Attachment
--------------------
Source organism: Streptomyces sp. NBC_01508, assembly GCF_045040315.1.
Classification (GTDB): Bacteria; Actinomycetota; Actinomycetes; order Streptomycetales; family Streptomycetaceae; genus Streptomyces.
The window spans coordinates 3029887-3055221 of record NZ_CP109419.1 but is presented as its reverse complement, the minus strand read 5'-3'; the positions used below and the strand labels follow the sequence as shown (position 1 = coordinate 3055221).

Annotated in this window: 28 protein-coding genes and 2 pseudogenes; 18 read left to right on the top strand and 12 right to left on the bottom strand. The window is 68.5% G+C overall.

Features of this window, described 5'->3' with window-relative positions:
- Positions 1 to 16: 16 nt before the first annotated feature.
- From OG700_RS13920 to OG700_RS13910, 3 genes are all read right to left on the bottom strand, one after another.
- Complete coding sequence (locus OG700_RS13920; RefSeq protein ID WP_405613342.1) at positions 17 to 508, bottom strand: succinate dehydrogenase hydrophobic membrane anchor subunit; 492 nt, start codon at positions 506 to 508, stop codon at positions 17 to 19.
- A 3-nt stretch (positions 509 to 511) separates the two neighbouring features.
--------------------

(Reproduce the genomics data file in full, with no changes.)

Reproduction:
Source organism: Streptomyces sp. NBC_01508, assembly GCF_045040315.1.
Classification (GTDB): Bacteria; Actinomycetota; Actinomycetes; order Streptomycetales; family Streptomycetaceae; genus Streptomyces.
The window spans coordinates 3029887-3055221 of record NZ_CP109419.1 but is presented as its reverse complement, the minus strand read 5'-3'; the positions used below and the strand labels follow the sequence as shown (position 1 = coordinate 3055221).

Annotated in this window: 28 protein-coding genes and 2 pseudogenes; 18 read left to right on the top strand and 12 right to left on the bottom strand. The window is 68.5% G+C overall.

Features of this window, described 5'->3' with window-relative positions:
- Positions 1 to 16: 16 nt before the first annotated feature.
- From OG700_RS13920 to OG700_RS13910, 3 genes are all read right to left on the bottom strand, one after another.
- Complete coding sequence (locus OG700_RS13920; RefSeq protein ID WP_405613342.1) at positions 17 to 508, bottom strand: succinate dehydrogenase hydrophobic membrane anchor subunit; 492 nt, start codon at positions 506 to 508, stop codon at positions 17 to 19.
- A 3-nt stretch (positions 509 to 511) separates the two neighbouring features.